Zeppelini, Caio G.;De Almeida, Alzira M. P.;Cordeiro-Estrela, Pedro;
Plague is a zoonosis caused by Yersinia pestis, whose cycle is based on a reservoir system composed of mammals and their fleas. Its transmission cycle presents long enzootic periods with undetected cases, sometimes misleading that the cycle is extinct. While surveillance activities in Brazil are being carried out only in some focal areas, the serologic results confirm the persistence of Y. pestis in all monitored areas. We studied the small mammal assembly and Y. pestis presence in the Borborema Plateau Focus within the state of Paraiba, which staged the last Brazilian plague outbreak (1986-1987), through an inventory and Y. pestis detection survey of small mammals in peridomestic and sylvatic areas from two municipalities in the state of Paraiba. The field sampling captured 45 specimens (27 marsupials, 18 rodents), of 10 species. Only two species (one marsupial, one rodent) were captured in both peridomestic and sylvatic ecotopes. The sylvatic ecotope had higher richness and abundance. No evidence of circulation of the pathogen was detected, however, this result does not discard the necessity of continuous epidemiological surveillance due to the risk of rekindling the foci after long dormant periods, especially given the current epidemiological transition occurring on a Global scale.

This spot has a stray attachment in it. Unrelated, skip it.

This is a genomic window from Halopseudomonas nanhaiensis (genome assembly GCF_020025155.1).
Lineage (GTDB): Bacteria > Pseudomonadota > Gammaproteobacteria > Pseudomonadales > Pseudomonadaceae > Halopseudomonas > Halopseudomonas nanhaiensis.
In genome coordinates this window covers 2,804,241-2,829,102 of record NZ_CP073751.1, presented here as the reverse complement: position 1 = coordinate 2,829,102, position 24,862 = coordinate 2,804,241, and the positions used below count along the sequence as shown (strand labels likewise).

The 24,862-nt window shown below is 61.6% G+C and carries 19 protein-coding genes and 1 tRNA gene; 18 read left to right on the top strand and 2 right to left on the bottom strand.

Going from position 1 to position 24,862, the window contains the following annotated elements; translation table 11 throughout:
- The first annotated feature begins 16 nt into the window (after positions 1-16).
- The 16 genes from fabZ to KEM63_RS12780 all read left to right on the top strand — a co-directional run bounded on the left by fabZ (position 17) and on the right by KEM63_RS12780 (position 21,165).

small mammals;peridomestic environment;Yersinia pestis;quiescence;surveillance;